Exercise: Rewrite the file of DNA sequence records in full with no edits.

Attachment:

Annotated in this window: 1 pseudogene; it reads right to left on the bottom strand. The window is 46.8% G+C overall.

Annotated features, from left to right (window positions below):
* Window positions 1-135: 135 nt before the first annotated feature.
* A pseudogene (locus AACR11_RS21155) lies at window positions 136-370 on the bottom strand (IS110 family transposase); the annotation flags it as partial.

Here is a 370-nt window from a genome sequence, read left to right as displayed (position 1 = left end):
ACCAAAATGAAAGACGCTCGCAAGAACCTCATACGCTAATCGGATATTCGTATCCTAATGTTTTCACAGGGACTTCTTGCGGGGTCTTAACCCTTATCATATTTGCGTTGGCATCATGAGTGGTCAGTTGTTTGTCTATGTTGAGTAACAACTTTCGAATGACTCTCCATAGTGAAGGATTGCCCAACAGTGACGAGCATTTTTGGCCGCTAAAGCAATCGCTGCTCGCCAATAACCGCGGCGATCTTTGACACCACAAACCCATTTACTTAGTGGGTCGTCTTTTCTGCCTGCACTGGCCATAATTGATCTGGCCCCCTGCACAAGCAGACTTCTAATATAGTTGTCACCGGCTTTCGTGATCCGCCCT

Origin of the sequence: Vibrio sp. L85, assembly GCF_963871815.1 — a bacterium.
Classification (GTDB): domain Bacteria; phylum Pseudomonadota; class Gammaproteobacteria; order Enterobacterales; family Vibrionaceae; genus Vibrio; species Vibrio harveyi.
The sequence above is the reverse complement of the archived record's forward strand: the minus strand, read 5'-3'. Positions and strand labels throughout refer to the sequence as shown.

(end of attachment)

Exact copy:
Annotated in this window: 1 pseudogene; it reads right to left on the bottom strand. The window is 46.8% G+C overall.

Annotated features, from left to right (window positions below):
* Window positions 1-135: 135 nt before the first annotated feature.
* A pseudogene (locus AACR11_RS21155) lies at window positions 136-370 on the bottom strand (IS110 family transposase); the annotation flags it as partial.

Here is a 370-nt window from a genome sequence, read left to right as displayed (position 1 = left end):
ACCAAAATGAAAGACGCTCGCAAGAACCTCATACGCTAATCGGATATTCGTATCCTAATGTTTTCACAGGGACTTCTTGCGGGGTCTTAACCCTTATCATATTTGCGTTGGCATCATGAGTGGTCAGTTGTTTGTCTATGTTGAGTAACAACTTTCGAATGACTCTCCATAGTGAAGGATTGCCCAACAGTGACGAGCATTTTTGGCCGCTAAAGCAATCGCTGCTCGCCAATAACCGCGGCGATCTTTGACACCACAAACCCATTTACTTAGTGGGTCGTCTTTTCTGCCTGCACTGGCCATAATTGATCTGGCCCCCTGCACAAGCAGACTTCTAATATAGTTGTCACCGGCTTTCGTGATCCGCCCT

Origin of the sequence: Vibrio sp. L85, assembly GCF_963871815.1 — a bacterium.
Classification (GTDB): domain Bacteria; phylum Pseudomonadota; class Gammaproteobacteria; order Enterobacterales; family Vibrionaceae; genus Vibrio; species Vibrio harveyi.
The sequence above is the reverse complement of the archived record's forward strand: the minus strand, read 5'-3'. Positions and strand labels throughout refer to the sequence as shown.